First, as we’ve explored, many workers have tasted a new way of working. And while some just can’t wait to get back to the office, there are just as many (if not many more) who have spent the last year and a half adapting, building workspaces, and enjoying a better-balanced quality of life.

This situation leads us to the second reason that a return to an office-focused normal is a pipe dream: it’s the employees that are now in the driver’s seat.

The fight for talent defines today’s enterprise.

Disconnecting work — particularly in jobs with the most significant demand — from a geographic location enables organizations to compete for talent more broadly and effectively — and retain the key workers they already employ. Moreover, allowing knowledge workers to work when and how they perform best is a classic win-win for the organization.

And the one thing the pandemic showed us was that a loss of productivity when working remotely was a myth. Speaking of myths, the other one that’s being pedaled is that organizations must bring employees back to improve innovation and creativity. But recent research is showing this to be false as well.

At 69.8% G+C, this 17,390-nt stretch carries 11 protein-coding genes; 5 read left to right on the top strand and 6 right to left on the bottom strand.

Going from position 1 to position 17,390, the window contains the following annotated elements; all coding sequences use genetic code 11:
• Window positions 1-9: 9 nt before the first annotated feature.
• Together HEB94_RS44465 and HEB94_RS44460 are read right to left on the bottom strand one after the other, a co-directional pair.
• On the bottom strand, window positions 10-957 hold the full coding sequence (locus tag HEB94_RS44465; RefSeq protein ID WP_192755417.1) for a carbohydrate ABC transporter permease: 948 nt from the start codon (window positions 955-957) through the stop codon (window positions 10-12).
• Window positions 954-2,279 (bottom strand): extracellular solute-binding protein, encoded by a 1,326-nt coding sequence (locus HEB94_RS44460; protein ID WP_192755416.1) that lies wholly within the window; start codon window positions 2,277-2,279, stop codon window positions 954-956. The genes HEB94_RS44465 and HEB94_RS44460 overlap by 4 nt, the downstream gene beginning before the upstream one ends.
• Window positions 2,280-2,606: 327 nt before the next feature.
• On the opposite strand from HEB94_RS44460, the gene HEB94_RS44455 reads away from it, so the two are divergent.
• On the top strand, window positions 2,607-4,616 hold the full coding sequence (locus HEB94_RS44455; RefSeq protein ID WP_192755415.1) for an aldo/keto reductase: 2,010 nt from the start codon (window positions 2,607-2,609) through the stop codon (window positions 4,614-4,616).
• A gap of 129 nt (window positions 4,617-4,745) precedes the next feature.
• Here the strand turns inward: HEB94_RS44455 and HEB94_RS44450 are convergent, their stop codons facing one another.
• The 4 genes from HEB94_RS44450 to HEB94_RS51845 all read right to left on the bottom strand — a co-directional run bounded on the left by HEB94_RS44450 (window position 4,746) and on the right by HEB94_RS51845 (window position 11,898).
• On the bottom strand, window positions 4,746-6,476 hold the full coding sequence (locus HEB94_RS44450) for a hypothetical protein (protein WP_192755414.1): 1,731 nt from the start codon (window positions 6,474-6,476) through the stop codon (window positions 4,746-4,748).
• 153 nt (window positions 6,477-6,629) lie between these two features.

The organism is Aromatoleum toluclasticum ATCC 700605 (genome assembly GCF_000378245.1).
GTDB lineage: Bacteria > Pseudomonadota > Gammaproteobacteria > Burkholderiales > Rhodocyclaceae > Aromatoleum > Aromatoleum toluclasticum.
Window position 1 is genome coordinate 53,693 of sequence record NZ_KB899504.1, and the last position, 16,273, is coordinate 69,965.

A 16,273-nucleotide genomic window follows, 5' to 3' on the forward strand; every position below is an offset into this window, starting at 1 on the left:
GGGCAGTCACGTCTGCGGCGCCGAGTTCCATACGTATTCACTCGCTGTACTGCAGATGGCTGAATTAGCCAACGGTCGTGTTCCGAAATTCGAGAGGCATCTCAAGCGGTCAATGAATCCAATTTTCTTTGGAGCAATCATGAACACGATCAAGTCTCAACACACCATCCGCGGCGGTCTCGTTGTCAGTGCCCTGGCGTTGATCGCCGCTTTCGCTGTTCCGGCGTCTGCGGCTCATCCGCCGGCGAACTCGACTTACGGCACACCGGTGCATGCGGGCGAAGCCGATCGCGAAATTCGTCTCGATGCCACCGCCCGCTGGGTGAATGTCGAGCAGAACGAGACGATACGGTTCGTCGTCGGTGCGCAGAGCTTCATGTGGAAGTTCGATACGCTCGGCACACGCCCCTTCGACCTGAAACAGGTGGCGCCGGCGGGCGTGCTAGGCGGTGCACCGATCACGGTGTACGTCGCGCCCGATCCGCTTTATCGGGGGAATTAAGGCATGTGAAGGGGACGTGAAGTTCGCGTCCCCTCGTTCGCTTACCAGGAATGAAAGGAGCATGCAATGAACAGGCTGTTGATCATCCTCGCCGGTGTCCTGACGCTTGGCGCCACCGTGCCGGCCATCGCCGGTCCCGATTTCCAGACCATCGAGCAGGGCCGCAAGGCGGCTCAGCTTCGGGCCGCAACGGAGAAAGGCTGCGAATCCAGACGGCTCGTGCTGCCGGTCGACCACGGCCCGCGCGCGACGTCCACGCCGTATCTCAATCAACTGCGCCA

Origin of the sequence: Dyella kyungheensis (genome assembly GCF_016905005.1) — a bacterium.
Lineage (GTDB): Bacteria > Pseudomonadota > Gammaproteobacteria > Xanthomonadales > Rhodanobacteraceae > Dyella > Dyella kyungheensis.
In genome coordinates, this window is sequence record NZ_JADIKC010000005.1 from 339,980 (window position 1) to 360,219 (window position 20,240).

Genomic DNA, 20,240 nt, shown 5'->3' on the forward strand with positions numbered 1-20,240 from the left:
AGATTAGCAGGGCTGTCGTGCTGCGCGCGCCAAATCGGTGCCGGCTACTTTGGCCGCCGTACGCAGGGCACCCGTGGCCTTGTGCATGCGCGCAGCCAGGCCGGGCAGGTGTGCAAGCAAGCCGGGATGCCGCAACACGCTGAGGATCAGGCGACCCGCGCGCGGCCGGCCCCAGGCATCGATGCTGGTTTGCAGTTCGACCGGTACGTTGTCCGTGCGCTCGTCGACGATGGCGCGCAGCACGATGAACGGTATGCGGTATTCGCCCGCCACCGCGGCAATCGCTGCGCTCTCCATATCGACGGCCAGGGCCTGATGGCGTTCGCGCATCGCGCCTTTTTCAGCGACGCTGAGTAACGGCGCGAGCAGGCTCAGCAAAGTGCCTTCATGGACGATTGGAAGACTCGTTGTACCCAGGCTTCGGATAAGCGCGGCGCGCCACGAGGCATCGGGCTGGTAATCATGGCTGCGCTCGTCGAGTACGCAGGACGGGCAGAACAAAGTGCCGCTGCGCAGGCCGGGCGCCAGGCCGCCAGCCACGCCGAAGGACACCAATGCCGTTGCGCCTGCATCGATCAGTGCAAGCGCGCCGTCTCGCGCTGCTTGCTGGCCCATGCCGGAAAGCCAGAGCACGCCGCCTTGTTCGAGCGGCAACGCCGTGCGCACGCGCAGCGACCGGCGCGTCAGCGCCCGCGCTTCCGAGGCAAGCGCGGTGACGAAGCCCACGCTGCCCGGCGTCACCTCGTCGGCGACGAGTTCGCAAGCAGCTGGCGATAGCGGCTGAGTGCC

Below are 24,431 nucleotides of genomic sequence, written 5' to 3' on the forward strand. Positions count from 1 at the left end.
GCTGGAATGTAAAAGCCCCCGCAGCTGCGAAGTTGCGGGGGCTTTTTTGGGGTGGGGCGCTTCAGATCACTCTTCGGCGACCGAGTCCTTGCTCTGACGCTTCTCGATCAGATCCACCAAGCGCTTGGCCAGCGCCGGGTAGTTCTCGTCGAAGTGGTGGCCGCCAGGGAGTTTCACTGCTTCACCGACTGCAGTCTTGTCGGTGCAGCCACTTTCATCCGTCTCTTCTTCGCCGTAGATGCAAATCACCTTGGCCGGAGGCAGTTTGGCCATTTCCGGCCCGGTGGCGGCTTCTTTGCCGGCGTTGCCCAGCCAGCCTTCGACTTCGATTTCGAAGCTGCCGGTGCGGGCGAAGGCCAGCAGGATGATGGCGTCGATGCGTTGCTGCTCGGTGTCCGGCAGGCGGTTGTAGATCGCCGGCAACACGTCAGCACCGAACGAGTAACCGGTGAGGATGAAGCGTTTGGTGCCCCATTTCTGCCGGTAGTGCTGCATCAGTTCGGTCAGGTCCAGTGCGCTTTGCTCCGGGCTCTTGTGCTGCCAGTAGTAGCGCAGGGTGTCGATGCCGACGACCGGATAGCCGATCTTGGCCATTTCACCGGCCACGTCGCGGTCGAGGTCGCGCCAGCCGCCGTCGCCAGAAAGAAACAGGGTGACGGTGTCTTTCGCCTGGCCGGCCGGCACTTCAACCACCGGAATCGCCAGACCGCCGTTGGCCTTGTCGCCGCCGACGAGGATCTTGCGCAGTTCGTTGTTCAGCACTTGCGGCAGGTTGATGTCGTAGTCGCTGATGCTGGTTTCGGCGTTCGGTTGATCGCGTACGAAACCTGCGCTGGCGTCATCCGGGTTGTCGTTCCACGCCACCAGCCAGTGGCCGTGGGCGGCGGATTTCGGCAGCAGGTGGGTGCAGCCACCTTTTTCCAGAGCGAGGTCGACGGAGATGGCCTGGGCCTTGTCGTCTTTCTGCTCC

In the end, arbitrarily forcing everyone back to the office will have the opposite of the intended effect.

The Intellyx Take: The Work From (Near) Home Future?

If you’re following along, you’ll notice a dilemma. Working from home has some good qualities, but can be mentally taxing as you fight to maintain productivity. But returning to the office isn’t what employees want either — and the fight for talent is now a critical issue.

So what’s the answer? We need to change the way we’re looking at how and where we work in the first place.

And the answer may be something similar to what Cal Newport calls work from near home (or WFNH). “Many workers won’t be returning to an office anytime soon, but having them relocate their efforts entirely to their homes for the long run might be unexpectedly misery-inducing and unproductive,” he says. “We need to consider a third option for our current moment, and if we look to authors for inspiration then one such alternative emerges: work from near home.”